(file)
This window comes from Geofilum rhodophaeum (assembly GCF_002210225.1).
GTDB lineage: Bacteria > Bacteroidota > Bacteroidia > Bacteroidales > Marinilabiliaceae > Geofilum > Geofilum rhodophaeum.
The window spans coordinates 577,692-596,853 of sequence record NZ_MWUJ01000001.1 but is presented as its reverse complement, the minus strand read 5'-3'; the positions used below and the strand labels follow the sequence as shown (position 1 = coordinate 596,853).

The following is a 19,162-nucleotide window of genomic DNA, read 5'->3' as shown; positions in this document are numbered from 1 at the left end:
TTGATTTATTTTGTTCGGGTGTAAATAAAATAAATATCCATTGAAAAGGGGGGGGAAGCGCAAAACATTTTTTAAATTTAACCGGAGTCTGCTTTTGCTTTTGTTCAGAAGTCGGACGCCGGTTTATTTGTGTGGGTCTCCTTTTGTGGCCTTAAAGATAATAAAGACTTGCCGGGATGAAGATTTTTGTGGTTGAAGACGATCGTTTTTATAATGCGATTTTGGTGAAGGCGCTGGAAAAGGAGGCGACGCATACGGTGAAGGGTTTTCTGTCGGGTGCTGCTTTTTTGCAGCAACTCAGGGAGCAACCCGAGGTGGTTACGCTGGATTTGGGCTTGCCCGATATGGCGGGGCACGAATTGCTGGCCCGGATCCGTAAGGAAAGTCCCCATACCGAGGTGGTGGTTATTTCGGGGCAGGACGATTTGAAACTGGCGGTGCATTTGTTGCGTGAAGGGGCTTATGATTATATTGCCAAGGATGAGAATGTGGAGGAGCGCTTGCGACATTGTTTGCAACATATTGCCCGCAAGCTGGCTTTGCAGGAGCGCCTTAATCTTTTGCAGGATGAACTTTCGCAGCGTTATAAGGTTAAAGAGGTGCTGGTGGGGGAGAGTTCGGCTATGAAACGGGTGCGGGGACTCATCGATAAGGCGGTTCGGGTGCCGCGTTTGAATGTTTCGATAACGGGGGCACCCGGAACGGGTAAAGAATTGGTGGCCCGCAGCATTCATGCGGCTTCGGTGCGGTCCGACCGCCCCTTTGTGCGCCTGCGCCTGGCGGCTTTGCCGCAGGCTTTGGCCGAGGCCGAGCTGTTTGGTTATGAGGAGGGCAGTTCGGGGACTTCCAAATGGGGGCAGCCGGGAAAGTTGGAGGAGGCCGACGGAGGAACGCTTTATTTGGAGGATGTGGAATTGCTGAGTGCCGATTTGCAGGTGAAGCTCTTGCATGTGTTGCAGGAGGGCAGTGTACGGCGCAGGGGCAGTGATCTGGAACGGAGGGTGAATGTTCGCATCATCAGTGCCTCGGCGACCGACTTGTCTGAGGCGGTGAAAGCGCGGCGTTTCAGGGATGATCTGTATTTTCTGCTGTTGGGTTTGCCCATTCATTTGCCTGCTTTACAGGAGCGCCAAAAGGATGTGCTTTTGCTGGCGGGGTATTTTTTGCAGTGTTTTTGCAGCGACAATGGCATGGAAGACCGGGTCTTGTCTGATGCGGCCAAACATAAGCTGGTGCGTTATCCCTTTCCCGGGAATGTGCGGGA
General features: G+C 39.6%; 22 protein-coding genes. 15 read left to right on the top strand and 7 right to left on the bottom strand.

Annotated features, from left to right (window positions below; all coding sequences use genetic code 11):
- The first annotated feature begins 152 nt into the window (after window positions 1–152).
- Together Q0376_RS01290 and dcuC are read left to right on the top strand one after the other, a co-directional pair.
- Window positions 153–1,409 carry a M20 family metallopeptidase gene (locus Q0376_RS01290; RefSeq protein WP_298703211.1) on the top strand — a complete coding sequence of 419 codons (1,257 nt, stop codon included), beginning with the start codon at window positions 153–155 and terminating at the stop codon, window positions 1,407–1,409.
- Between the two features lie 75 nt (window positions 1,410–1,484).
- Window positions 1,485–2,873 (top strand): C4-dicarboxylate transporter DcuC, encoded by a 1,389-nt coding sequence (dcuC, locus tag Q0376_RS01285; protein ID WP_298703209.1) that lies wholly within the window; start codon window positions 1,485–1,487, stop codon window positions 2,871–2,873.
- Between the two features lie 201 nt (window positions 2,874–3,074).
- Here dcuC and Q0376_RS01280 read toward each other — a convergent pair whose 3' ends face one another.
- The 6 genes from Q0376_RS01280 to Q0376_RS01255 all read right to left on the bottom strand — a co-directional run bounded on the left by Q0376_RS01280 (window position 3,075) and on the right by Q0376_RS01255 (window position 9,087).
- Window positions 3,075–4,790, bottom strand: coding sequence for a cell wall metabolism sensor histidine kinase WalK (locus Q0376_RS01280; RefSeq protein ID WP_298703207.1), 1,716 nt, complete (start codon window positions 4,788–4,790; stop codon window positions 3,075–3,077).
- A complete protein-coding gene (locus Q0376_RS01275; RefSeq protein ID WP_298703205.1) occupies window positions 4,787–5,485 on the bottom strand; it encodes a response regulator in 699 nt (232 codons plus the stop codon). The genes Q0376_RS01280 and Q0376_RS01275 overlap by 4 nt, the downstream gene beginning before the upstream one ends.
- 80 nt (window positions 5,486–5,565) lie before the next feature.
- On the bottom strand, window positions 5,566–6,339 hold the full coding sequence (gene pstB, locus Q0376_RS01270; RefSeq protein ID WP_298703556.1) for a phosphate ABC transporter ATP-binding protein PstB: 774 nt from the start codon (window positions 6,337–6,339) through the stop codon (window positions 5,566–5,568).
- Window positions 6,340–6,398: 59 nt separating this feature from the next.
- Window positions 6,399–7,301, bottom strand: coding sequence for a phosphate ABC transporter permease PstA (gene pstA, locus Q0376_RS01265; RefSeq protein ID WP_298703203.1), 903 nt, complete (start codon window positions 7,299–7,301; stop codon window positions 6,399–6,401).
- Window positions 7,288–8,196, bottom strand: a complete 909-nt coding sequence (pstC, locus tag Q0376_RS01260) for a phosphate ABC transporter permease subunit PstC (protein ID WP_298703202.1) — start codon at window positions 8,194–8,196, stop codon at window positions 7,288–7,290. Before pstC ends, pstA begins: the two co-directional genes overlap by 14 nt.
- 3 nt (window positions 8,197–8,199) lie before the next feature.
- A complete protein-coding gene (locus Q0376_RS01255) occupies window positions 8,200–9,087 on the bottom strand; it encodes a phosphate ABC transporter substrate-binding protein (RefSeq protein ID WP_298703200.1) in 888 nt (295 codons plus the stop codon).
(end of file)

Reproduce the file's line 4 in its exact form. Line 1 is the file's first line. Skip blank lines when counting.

The following is a 19,162-nucleotide window of genomic DNA, read 5'->3' as shown; positions in this document are numbered from 1 at the left end: